The future of IT in UK schools is a subject which pre-occupies me, as any reader of this blog will know already.
The reason is quite simple; on one hand we see fundamental changes in the way in which new technology is being used, 'on the streets' as it were and on the other we see an institutionalized attempt to fossilise students' IT into a particular way of doing things (circa 2001) and to peddle this, ad infinitum, to the next generation.
The result has been a near complete disillusionment with school IT by students and teachers accompanied by a near total loss of the desire to upgrade all but the oldest facilities.
This situation is bad for education and near disastrous for UK ICT business.
To illustrate how times have changed, I manned (arm having been seriously twisted) an ICT suite for an Open Afternoon this weekend at an extremely successful Secondary School. Each computer in the suite had a 'test your typing speed' application up and running for visitors to try. For the 3 hours I was there, NO ONE visited the ICT department. Five years ago this would not have been remotely the case. Why suddenly is ICT boring.
Schools control their own budgets but their spend on ICT divides into what they have to do and what they elect to do.
In the former category, directly as a result of the Government’s obsession with collecting data on its citizens, schools, in effect, have to buy into Local Authority compatible databases systems which include the Management Information Systems (MIS) and the new Learning Platforms (LP or VLEs) and a host of other assessment and recording initiatives.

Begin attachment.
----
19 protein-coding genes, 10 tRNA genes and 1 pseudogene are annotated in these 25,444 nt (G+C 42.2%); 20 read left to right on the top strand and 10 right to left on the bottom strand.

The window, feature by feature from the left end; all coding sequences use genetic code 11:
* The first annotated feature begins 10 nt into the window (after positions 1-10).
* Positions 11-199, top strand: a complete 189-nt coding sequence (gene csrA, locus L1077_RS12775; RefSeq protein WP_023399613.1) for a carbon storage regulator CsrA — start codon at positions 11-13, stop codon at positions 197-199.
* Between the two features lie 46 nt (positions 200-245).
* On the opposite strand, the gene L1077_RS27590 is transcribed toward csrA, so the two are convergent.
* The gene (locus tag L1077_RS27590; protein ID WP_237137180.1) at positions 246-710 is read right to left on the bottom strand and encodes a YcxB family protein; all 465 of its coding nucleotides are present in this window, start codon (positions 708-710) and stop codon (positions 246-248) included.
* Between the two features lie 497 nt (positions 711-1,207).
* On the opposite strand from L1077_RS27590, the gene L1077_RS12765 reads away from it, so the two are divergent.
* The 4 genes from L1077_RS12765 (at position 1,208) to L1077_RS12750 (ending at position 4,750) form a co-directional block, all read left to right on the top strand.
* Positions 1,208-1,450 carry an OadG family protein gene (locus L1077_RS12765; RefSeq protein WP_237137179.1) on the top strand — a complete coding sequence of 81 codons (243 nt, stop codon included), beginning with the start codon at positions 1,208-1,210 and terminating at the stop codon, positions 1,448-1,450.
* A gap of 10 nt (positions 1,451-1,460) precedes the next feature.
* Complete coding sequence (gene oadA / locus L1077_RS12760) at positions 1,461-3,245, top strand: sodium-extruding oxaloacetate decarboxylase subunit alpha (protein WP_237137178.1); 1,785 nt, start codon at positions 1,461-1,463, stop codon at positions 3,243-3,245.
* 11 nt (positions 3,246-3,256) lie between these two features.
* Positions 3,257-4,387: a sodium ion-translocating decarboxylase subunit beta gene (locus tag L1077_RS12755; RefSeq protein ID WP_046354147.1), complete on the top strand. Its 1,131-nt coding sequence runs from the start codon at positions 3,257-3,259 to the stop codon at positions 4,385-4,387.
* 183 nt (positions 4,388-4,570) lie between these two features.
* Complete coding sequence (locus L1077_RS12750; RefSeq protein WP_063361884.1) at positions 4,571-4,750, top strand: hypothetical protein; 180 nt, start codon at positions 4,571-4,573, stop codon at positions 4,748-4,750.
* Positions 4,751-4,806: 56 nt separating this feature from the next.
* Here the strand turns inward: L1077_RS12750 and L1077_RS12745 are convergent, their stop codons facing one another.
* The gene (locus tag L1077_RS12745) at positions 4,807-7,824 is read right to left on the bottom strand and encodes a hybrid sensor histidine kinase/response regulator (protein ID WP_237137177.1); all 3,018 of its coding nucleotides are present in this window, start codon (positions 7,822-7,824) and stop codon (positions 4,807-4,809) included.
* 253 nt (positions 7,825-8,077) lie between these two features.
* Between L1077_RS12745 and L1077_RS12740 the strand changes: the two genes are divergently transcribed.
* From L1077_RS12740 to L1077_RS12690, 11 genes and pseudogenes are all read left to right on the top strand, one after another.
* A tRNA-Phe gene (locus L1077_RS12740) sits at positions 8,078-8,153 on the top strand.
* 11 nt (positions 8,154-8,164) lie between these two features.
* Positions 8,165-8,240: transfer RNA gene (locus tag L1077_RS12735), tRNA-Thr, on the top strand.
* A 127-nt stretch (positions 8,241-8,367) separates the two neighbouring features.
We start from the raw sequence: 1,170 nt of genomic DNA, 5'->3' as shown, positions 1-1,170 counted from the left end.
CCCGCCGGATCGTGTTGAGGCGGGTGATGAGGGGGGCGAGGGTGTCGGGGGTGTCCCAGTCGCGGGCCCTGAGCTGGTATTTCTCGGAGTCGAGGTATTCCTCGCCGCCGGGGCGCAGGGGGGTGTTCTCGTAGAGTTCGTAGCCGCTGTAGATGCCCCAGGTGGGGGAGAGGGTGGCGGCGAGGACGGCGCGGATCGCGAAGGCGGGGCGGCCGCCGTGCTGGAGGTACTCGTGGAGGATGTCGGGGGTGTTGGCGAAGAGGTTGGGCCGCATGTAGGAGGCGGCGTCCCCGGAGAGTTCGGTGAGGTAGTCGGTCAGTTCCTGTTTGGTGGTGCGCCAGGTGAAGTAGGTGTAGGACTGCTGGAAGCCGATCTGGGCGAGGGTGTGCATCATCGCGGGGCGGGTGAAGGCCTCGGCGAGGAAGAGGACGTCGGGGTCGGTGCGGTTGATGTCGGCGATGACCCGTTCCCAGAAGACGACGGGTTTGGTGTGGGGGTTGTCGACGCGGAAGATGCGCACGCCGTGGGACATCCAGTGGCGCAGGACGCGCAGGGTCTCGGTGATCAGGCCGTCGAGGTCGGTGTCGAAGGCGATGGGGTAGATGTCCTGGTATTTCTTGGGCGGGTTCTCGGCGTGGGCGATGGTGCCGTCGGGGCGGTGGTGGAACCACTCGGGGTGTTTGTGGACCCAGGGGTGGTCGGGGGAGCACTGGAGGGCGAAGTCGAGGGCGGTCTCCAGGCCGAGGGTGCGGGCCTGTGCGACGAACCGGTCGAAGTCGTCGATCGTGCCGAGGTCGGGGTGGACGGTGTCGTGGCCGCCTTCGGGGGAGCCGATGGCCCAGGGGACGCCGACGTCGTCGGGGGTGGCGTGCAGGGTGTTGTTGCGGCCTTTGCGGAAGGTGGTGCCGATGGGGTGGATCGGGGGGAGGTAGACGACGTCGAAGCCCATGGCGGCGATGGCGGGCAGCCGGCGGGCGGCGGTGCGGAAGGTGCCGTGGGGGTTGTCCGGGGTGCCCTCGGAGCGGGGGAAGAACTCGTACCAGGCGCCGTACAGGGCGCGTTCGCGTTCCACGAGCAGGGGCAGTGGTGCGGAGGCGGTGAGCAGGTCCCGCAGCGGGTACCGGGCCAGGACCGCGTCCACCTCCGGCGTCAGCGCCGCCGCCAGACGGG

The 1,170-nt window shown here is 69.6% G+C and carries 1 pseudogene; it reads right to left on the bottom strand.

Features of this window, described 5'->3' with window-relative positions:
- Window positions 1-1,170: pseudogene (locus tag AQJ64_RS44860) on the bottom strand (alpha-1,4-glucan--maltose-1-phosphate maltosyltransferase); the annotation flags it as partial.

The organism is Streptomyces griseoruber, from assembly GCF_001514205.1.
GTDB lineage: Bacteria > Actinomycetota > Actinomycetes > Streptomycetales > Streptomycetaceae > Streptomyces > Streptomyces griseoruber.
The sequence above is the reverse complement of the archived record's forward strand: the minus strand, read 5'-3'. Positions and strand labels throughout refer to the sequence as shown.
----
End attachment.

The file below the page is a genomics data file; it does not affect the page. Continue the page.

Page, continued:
Not surprisingly the big companies (RM, Capita and Serco) fight for these lucrative contracts and the schools pay up reluctantly and sullenly.
Meanwhile, the schools discretionary ICT spending on teaching and learning in the classroom has stalled, actually it's stopped.
Becta officially advises them not to upgrade to Widows Vista and Office 2007 as even if the MOU allowed Microsoft to give it away it would mean upgrading most of the hardware stock to run it.
Becta are also actively encouraging schools to switch to Open Source software through the School's Open Source Software Project (SOSP) in order to save money.
Finally, schools are dissatisfied with the costs and services and responsiveness of their suppliers.
What the above means is the following:
- Schools' spending on ICT is driven by administrative needs, is largely infrastructural and somewhat resented.
- The pedagogical promise of ICT has withered under the oppression of 'Office' key skills; no one is interested.
- Classroom focussed ICT spending has all but stopped with severe consequences for UK computer business.
It may appear to the hapless users stuck with unimaginative products serving deathly boring syllabuses that they are now so firmly under centralised control and that school ICT is in terminal (sorry) decline. However, change can happens from below and I would like to explore this further in the coming paragraphs.
Where change is going to come from.
The Brief (and highly selective) History of Personal Computing
Before the 1980’s computing was a terminal-server model controlled rigidly by managers through all powerful Systems Administrators.
Then along comes a period of anarchy.
ZX81, Atari, Amiga Acorn. We went wild, for the first time an individual could afford a computer of their own.
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